For an emerging writer, it's a dream come true.
Two weeks (or longer) to work on your first book in a private studio, nestled in the snowy mountains, embraced by a community of like-minded artists and mentors. But the prestigious Winter Writers Retreat at the Banff Centre for Arts and Creativity in Banff, Alta., which emerging Halifax writer Arielle Twist was just accepted to, will cost her $1,200 to attend, plus the cost of travel and lost wages.
And for Twist — who is Cree, transgender, and used to live in a youth shelter — that's an impossible sum.
"As a trans woman of colour it feels amazing to be offered such an amazing opportunity to focus time on my first book and have access to my ancestors' land and energy that I have been displaced from," Twist wrote on the GoFundMe page she created on Dec. 9.
But, she added, "the luxury of having access [to] funds that I can earmark outside of living necessities is not my current reality. Having access to this program would allow me to focus on honing my craft and work with a break from constantly prioritizing survival over creativity."
I JUST GOT ACCEPTED TO BANFF!— Arielle Twist (@ArielleTwist) December 8, 2017
Finances are a major barrier for many transgender people in Canada. Although no national data exists, the median household income for trans people in Ontario is just $15,000, according to Ontario's Trans Pulse Project.
Transgender people also face discriminatory and structural barriers to employment, The Trans Pulse Project reports.
Twist spent five months living in a youth shelter in her early 20s, then lived in subsidized housing until 2016, according to her GoFundMe page. Eventually, she found retail work and worked her way up to being operations manager of a small business in Halifax, and is also a sex educator that works with universities and organizations throughout the Maritimes.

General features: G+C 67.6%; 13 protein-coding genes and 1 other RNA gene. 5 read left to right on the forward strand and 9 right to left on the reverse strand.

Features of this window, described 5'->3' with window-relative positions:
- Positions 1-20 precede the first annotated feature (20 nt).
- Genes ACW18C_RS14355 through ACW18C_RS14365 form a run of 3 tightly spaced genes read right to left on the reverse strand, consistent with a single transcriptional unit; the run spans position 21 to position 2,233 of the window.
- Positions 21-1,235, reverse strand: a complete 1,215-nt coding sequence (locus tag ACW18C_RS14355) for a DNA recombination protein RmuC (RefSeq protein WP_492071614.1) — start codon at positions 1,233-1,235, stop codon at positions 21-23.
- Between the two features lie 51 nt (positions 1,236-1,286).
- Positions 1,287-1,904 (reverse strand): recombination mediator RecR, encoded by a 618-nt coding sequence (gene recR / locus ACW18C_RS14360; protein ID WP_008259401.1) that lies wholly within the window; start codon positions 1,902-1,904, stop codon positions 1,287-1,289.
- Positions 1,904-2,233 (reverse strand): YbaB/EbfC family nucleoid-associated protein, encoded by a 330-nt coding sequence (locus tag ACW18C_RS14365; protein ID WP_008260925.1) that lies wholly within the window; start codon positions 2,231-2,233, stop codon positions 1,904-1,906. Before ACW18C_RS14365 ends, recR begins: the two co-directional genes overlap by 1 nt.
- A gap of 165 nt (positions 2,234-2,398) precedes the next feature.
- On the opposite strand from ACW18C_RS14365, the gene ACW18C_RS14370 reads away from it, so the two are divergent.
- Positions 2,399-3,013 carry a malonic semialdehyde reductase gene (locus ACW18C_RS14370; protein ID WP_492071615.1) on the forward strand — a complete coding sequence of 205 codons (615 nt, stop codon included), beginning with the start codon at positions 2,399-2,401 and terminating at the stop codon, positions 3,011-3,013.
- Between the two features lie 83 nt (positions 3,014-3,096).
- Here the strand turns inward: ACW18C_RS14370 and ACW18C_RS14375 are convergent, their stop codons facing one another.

It was during this time that she wrote a draft of her first manuscript, Twist said. Since then, she's been invited to speak at the Naked Heart Festival in Toronto, and had an essay about what it's like to be an Indigenous trans woman on Thanksgiving published in Them.
"I am thankful for the patience, patience in knowing what I deserve, and trust that my ancestors, would still call me magic," Twist wrote in the essay.
If you haven't checked it out yet, I wrote an essay for @them and it was published yesterday! I am so in love with the piece and I am happy I got to share it with all of you ❤️. ———————————————————————— ✨Here's the link if you haven't read it yet: https://www.them.us/story/what-its-like-to-be-a-native-trans-woman-on-thanksgiving ✨
Being able to attend the Winter Writers Retreat in Banff would be an "enormous opportunity," Twist wrote on her GoFundMe page.
"Unfortunately, this opportunity is quite expensive; is not fully covered, and as many of you know financial stability is not something that is readily available to me," Twist said.
"I feel as though there is so much for me to write and express that I sadly feel I don't have time for or feel as though my energy is depleted from working full time."
https://t.co/DzDXSFWwqJ— Arielle Twist (@ArielleTwist) December 9, 2017
I started a go fund me to help me with expenses for Banff! I am so excited to fundraise and throw events with cool Halifax artists to help me get there! Any bit helps and I love you all ❤️🙏🏽
Twist's GoFundMe page, which is currently trending, has been shared on social media by other Indigenous writers including poet and author of Full-Metal Indigiqueer Joshua Whitehead, and actor/playwright/author/artistic director Reneltta Arluk.
Hey @ArielleTwist get at me and let's talk about how I can help you. I work there after all.— Reneltta Arluk (@AuspiciousR) December 9, 2017
Twist had raised $1,590 of her $5,000 goal by Tuesday afternoon.
Also on HuffPost: